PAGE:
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Aircraft Boarding Challenges Bring Innovative Designs
Boarding commercial aircraft, from a traveler's point of view, is all about getting to our seats, stowing gear and getting underway. We hope to have overhead bin space available, a reasonably comfortable seat and an on-time departure. Airlines are right there with us on the getting to our seats part and getting underway; they could not agree more. It's a major issue so aircraft designers devote a lot of time and resources to making the whole process efficient.
Airlines want the boarding process to go as fast as it can for a couple big reasons. They want to stay on time, sure. But the less time they spend boarding passengers, the more flights they can fit in a day. As airlines cut back on the number of flights, choosing to insure full, profitable planes, they are constantly looking for ways to increase that efficiency.
One way might be slider seats that promise quicker boarding.
The manufacturer promises they can cut loading time in half, adding up to 120 minutes flying time every day. Good news for airlines that could fly the same number of passengers with up to 15 percent fewer aircraft. But what about passengers?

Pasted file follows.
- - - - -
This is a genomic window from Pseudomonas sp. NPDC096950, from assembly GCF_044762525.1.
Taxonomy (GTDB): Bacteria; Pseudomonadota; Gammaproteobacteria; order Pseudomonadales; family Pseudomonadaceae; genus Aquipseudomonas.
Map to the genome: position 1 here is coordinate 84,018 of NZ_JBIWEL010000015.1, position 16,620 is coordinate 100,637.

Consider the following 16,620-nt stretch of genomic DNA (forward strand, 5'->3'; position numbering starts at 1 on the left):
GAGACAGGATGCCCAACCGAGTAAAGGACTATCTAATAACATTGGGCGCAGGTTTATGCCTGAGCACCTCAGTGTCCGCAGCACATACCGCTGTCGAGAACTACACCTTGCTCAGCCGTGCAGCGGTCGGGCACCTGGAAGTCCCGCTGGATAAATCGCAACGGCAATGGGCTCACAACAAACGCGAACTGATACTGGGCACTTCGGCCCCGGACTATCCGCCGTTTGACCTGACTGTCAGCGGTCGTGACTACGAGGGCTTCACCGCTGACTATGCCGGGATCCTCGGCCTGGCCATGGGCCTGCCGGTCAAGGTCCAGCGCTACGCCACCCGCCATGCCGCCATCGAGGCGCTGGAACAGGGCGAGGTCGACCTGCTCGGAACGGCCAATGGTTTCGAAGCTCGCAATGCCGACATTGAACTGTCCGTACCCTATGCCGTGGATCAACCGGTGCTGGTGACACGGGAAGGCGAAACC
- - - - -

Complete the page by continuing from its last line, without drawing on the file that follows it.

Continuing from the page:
"I'm not going to tell you it's a comfortable seat," Hank Scott, founder of the company said in a LA Times article. "It's a quick, turn-around seat." A prototype is due in November and the company has presented the idea to Boeing and Airbus.
Like it or not, aircraft seating is a huge topic to designers. The amount of time it takes to board passengers is on the table for discussion. To those with mobility issues, its also about the indignity and discrimination they face boarding aircraft.
Air Access is a concept designed by Priestmangoode that speeds up the boarding process for passengers with reduced mobility by enabling an easier transition from gate to aircraft. Air Access is a detachable wheelchair the passenger gets in at the departure gate or on the jet way. After seating, the passenger is wheeled onto the plane where the chair slides sideways and locks into the fixed-frame aisle seat without the passenger needing to get up.
On arrival, ground staff unlocks the seat, slide it out into the aisle and wheel the passenger to the jet way or arrival gate as we see in this video: